After testifying in front of a joint Assembly-Senate budget committee, Bloomberg told reporters “We are going to get less money, New York City is, from New York State. I'm not happy about it. But that's the real world. That's the only way the state is going to get its budget under control.”

“If they don’t give us an alternative on how we can reduce the effect of the cut, not the cut…it’s going to be virtually all in personnel,” the mayor said. “And senior homes is personnel because the expenses is not the rent of the buildings. It’s the people that work there.”

He also said, “Make no mistake. Those will close. We don’t have the money.”

But, Bloomberg said, there are restorations to Governor Cuomo’s proposed budget that legislators need to make.

“We're not up here like you'd think we'd be, asking the state 'Don't cut, give us the money.' We're asking for it to be equitable, which I don't think it is."

Those restorations include $300 million in aid to municipalities, which was zeroed out last year and is proposed to be zeroed out in Cuomo’s budget. Also, Bloomberg said there is $650 million that Governor Cuomo’s predecessor, David Paterson, “promised” to send to New York City. Bloomberg says Cuomo has an “obligation” to honor that commitment.

“I think every administration has an obligation to honor previous administrations commitments, because otherwise, nobody could make long-term commitments,” Bloomberg said.

His comments on that subject came minutes after Cuomo’s budget director sent out a statement disputing Bloomberg’s calculation about how much of a cut in funding New York City is slated to get from the state.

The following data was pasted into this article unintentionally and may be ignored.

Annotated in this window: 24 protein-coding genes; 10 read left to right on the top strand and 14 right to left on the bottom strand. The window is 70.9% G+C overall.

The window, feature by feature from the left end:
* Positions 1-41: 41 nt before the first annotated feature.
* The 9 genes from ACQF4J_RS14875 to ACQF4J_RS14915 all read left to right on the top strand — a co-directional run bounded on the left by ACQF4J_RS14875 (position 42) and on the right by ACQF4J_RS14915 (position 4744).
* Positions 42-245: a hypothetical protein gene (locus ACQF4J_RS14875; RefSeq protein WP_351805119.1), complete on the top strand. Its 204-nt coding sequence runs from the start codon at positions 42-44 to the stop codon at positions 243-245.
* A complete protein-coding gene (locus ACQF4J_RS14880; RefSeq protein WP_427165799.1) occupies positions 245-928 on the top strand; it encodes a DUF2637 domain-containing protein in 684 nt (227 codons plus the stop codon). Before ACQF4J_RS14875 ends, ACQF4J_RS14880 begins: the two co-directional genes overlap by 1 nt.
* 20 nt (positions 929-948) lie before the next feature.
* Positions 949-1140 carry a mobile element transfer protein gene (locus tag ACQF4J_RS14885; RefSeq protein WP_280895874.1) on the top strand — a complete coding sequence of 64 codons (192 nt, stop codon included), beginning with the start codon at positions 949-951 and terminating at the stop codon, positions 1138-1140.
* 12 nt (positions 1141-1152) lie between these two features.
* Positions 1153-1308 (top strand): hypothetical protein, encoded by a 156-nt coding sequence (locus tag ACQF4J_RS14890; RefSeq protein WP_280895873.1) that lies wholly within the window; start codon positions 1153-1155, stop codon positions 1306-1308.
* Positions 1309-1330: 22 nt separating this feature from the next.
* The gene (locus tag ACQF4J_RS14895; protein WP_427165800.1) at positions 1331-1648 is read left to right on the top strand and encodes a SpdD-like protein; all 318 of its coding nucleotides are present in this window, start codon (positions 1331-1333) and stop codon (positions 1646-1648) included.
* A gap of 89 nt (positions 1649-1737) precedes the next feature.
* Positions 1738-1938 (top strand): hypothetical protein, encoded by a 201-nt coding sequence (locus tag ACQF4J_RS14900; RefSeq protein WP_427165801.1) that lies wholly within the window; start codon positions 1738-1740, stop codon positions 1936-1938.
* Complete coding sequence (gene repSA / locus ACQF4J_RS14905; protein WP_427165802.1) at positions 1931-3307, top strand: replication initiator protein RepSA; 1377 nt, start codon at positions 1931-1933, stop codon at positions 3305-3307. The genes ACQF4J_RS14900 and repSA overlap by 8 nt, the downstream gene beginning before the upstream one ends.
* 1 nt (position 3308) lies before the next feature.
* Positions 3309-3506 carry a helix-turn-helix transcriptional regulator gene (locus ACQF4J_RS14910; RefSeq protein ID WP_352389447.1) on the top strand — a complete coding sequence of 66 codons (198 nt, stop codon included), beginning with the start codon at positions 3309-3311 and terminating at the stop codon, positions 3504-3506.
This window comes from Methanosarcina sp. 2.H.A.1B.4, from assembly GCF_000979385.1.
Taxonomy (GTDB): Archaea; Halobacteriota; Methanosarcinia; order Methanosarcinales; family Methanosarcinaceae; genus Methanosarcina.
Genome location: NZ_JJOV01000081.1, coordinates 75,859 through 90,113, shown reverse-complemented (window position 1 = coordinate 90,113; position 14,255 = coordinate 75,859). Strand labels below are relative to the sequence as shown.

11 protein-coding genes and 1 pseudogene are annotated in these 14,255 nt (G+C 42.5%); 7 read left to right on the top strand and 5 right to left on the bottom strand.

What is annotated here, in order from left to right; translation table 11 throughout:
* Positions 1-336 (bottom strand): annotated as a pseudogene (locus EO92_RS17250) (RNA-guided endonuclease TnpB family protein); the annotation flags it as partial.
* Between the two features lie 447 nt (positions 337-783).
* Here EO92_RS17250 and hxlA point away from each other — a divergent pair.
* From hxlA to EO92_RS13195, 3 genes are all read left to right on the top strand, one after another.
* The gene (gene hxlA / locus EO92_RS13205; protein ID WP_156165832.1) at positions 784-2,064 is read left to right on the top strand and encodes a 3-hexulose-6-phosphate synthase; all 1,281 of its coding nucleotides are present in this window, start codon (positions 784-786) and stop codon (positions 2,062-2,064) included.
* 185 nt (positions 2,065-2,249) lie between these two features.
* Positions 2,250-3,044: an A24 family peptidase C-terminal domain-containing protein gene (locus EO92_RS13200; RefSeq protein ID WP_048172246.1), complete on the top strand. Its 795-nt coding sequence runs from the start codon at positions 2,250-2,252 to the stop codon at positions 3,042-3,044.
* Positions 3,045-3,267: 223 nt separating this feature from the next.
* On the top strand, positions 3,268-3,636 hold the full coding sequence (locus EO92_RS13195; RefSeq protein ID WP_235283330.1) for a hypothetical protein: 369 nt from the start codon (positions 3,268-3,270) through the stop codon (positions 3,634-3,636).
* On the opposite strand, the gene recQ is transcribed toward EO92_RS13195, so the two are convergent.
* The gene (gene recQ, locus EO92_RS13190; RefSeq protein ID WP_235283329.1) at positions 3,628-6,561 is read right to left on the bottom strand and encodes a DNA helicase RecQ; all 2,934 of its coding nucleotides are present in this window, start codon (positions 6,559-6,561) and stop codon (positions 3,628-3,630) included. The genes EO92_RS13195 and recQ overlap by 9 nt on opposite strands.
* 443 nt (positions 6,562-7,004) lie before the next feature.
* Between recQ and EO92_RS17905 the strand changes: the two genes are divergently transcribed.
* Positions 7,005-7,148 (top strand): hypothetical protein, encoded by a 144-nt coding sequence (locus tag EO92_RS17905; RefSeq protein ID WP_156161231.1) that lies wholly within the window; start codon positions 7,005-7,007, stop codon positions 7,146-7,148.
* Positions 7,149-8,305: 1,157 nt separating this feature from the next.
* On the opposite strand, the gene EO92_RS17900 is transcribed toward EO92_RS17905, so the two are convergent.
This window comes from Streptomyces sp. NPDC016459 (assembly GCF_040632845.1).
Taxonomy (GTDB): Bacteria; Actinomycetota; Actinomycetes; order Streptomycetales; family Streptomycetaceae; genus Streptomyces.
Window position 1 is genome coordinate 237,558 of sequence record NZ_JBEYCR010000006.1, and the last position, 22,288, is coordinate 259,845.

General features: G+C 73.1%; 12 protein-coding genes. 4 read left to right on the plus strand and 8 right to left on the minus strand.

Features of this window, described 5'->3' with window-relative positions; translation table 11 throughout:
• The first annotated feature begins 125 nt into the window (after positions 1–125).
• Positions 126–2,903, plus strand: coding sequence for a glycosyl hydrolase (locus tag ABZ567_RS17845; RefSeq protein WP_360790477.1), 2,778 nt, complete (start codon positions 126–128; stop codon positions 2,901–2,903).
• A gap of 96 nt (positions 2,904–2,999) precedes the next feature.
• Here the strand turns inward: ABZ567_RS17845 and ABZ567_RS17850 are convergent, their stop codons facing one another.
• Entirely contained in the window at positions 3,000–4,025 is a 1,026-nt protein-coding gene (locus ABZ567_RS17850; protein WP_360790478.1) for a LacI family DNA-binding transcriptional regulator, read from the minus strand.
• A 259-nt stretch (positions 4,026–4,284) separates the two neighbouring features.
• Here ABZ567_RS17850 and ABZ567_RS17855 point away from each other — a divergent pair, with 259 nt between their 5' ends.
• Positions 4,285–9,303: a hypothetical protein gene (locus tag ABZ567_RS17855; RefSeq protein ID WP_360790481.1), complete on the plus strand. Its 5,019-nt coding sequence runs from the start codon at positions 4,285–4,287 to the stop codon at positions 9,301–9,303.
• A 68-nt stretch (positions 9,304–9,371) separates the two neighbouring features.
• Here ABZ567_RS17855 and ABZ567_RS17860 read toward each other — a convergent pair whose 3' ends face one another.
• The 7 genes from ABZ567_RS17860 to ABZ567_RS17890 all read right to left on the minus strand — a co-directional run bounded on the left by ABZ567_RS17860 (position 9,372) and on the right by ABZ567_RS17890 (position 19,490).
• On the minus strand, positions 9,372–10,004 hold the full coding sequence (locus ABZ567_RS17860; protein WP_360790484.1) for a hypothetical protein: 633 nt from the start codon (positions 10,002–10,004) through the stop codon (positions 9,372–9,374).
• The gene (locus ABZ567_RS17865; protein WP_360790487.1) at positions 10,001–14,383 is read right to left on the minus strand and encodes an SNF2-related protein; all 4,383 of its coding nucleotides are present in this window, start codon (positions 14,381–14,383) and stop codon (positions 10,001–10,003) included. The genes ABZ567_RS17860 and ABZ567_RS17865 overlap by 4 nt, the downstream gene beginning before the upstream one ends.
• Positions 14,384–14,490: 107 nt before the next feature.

“The Mayor's budget assumed a double-digit percentage increase in education aid,” which Megna said “was obviously not realistic.”

Megna — who was also Paterson’s budget director — said, “Governor Cuomo's budget does not cut $1.4 billion in education aid to New York City. Rather, on a year to year basis, education aid to New York City is cut $579 million.”

When asked about the discrepancy with Megna’s figure, Bloomberg said the city was banking on $650 million that Paterson promised. Then, Governor Cuomo’s “budget cuts us $650 million from where we were before. You add those two numbers together…you get $1.3, $1.4 billion.”

Megna’s push-back against Bloomberg’s calculation was a reminder how, sometimes, Albany can be an inhospitable place for the mayor.

His well-orchestrated push to enact congestion pricing in Manhattan died — without a vote — in the Assembly, which is led by a Democrat from Manhattan, Sheldon Silver. The mayor has angered Democrats in the State Senate by funding their Republican counterparts — who support Bloomberg’s resistance on taxes, but have dragged their feet on other portions of his agenda, including congestion pricing and non-partisan redistricting.

For his part, Bloomberg said the reception he got was positive. When asked about a closed-door meeting with Democrats in the State Senate, Bloomberg told reporters, “There was no argument whatsoever” and “I walked around, shook hands with everyone, and everyone seemed please to see me there.”